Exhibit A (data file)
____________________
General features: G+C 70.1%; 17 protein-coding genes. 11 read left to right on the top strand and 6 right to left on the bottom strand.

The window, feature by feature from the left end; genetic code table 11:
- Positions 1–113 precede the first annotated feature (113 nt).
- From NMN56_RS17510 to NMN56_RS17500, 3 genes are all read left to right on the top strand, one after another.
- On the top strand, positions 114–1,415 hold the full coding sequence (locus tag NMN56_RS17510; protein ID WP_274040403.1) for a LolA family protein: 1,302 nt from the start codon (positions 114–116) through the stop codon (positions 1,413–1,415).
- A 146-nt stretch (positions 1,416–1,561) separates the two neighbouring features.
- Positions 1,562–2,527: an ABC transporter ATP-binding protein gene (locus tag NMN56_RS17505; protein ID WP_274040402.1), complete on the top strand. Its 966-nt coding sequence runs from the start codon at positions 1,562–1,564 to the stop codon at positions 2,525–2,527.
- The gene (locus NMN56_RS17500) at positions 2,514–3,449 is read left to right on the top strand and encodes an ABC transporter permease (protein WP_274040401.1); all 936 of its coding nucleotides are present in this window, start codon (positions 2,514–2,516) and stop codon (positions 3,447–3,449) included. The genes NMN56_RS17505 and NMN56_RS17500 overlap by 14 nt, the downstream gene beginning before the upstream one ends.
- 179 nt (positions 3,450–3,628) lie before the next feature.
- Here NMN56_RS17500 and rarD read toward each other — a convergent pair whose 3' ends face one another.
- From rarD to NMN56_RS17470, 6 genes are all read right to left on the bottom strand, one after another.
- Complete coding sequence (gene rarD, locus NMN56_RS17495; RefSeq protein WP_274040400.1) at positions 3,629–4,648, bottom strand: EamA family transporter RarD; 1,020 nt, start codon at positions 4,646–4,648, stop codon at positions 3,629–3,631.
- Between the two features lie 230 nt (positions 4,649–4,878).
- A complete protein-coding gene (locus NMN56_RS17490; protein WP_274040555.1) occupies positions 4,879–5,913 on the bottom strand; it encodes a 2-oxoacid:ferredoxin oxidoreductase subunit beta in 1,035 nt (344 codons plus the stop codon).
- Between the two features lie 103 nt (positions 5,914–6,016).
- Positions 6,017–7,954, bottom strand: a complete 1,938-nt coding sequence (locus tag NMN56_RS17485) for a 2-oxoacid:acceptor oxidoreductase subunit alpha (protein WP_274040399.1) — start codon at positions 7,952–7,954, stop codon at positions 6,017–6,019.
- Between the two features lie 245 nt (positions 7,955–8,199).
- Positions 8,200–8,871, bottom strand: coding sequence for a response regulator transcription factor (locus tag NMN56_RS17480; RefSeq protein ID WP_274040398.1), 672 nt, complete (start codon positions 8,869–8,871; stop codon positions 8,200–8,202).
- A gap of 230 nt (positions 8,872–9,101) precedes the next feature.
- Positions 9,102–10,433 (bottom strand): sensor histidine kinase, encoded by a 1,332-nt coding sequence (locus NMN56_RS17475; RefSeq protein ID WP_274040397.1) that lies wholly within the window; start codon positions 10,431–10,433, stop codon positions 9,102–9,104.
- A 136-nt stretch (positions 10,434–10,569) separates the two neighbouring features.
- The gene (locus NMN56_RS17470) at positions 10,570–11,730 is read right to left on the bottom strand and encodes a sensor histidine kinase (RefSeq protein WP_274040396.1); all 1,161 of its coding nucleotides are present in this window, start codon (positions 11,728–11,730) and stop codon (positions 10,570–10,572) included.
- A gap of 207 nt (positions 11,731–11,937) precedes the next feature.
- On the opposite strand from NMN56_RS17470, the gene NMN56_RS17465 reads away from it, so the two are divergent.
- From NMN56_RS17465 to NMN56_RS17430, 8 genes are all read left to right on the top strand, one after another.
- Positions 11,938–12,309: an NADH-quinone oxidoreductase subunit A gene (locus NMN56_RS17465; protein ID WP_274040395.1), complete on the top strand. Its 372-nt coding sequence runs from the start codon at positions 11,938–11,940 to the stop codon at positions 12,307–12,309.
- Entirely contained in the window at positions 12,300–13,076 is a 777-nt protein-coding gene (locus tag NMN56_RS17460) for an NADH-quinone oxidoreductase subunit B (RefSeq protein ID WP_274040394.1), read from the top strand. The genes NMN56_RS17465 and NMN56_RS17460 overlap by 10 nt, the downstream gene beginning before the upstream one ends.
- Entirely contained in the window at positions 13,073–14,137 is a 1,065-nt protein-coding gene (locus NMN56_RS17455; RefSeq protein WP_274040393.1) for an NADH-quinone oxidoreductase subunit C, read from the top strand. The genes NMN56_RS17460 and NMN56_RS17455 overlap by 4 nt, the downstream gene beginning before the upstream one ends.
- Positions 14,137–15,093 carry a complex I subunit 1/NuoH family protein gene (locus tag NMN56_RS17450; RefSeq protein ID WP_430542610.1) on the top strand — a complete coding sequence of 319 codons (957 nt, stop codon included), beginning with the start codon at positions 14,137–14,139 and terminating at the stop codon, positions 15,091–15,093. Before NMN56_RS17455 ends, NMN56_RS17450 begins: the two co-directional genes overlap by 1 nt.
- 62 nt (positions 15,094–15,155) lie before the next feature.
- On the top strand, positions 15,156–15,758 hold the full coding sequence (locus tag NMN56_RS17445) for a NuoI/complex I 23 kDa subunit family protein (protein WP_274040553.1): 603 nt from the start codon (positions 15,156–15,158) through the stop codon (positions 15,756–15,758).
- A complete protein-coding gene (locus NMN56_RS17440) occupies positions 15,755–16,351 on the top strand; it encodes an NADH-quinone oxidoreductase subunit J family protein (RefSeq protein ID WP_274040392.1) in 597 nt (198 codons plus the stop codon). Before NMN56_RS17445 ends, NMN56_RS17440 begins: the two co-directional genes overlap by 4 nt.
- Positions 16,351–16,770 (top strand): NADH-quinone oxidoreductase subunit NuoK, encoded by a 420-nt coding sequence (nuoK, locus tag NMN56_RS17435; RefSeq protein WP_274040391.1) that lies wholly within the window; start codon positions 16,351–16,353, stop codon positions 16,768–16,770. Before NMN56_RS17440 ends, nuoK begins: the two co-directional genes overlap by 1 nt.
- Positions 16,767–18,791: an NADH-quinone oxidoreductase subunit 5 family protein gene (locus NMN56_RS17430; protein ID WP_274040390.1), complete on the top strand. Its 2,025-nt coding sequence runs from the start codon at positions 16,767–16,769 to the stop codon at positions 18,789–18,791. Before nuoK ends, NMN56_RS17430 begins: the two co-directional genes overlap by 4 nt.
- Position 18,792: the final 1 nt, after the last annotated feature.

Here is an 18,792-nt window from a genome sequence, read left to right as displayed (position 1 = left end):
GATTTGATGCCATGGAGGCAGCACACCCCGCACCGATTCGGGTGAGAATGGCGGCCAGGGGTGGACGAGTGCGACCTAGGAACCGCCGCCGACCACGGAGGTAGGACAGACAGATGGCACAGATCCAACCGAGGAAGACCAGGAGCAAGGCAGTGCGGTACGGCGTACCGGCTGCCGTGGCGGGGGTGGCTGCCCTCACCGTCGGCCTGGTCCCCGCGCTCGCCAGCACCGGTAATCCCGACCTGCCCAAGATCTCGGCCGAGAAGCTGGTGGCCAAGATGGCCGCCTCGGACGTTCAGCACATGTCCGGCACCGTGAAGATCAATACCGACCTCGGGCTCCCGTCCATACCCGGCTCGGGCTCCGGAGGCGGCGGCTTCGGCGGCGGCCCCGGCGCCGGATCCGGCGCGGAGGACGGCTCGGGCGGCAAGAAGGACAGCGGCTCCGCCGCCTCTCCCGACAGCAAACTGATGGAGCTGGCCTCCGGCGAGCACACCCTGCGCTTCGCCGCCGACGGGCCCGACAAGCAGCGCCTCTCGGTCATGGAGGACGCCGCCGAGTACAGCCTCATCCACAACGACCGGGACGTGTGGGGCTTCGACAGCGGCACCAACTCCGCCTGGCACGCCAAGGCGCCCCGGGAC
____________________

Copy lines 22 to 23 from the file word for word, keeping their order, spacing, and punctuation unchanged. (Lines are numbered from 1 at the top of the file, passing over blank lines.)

- The gene (locus NMN56_RS17470) at positions 10,570–11,730 is read right to left on the bottom strand and encodes a sensor histidine kinase (RefSeq protein WP_274040396.1); all 1,161 of its coding nucleotides are present in this window, start codon (positions 11,728–11,730) and stop codon (positions 10,570–10,572) included.
- A gap of 207 nt (positions 11,731–11,937) precedes the next feature.